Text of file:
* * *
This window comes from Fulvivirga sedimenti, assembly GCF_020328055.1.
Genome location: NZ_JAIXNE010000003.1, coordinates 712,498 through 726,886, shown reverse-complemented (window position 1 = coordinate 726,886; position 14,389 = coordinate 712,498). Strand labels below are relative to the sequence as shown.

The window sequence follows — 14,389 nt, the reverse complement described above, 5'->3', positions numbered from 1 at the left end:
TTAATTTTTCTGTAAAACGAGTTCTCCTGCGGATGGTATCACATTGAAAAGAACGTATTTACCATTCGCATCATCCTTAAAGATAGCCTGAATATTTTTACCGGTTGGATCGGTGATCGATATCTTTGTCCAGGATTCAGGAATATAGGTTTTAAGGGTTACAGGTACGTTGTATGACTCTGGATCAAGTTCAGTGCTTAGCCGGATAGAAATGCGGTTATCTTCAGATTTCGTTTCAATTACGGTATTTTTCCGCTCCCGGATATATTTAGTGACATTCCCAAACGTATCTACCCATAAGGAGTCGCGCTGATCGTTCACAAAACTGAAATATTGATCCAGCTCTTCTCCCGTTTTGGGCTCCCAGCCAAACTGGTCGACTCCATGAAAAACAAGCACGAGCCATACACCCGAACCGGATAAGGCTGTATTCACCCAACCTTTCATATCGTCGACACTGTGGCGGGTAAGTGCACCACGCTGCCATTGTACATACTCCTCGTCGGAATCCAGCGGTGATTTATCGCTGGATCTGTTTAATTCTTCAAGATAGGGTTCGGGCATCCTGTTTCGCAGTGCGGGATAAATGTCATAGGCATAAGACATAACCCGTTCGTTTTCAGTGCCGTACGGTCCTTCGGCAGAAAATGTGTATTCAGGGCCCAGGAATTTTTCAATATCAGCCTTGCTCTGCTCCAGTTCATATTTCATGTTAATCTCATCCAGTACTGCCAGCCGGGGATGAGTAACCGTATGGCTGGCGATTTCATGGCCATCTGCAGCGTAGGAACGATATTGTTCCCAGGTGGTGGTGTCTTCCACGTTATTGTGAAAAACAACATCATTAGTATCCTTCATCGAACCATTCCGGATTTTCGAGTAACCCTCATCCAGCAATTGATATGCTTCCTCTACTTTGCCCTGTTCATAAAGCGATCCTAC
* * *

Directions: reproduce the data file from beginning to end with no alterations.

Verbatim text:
This window comes from Fulvivirga sedimenti, assembly GCF_020328055.1.
Genome location: NZ_JAIXNE010000003.1, coordinates 712,498 through 726,886, shown reverse-complemented (window position 1 = coordinate 726,886; position 14,389 = coordinate 712,498). Strand labels below are relative to the sequence as shown.

The window sequence follows — 14,389 nt, the reverse complement described above, 5'->3', positions numbered from 1 at the left end:
TTAATTTTTCTGTAAAACGAGTTCTCCTGCGGATGGTATCACATTGAAAAGAACGTATTTACCATTCGCATCATCCTTAAAGATAGCCTGAATATTTTTACCGGTTGGATCGGTGATCGATATCTTTGTCCAGGATTCAGGAATATAGGTTTTAAGGGTTACAGGTACGTTGTATGACTCTGGATCAAGTTCAGTGCTTAGCCGGATAGAAATGCGGTTATCTTCAGATTTCGTTTCAATTACGGTATTTTTCCGCTCCCGGATATATTTAGTGACATTCCCAAACGTATCTACCCATAAGGAGTCGCGCTGATCGTTCACAAAACTGAAATATTGATCCAGCTCTTCTCCCGTTTTGGGCTCCCAGCCAAACTGGTCGACTCCATGAAAAACAAGCACGAGCCATACACCCGAACCGGATAAGGCTGTATTCACCCAACCTTTCATATCGTCGACACTGTGGCGGGTAAGTGCACCACGCTGCCATTGTACATACTCCTCGTCGGAATCCAGCGGTGATTTATCGCTGGATCTGTTTAATTCTTCAAGATAGGGTTCGGGCATCCTGTTTCGCAGTGCGGGATAAATGTCATAGGCATAAGACATAACCCGTTCGTTTTCAGTGCCGTACGGTCCTTCGGCAGAAAATGTGTATTCAGGGCCCAGGAATTTTTCAATATCAGCCTTGCTCTGCTCCAGTTCATATTTCATGTTAATCTCATCCAGTACTGCCAGCCGGGGATGAGTAACCGTATGGCTGGCGATTTCATGGCCATCTGCAGCGTAGGAACGATATTGTTCCCAGGTGGTGGTGTCTTCCACGTTATTGTGAAAAACAACATCATTAGTATCCTTCATCGAACCATTCCGGATTTTCGAGTAACCCTCATCCAGCAATTGATATGCTTCCTCTACTTTGCCCTGTTCATAAAGCGATCCTAC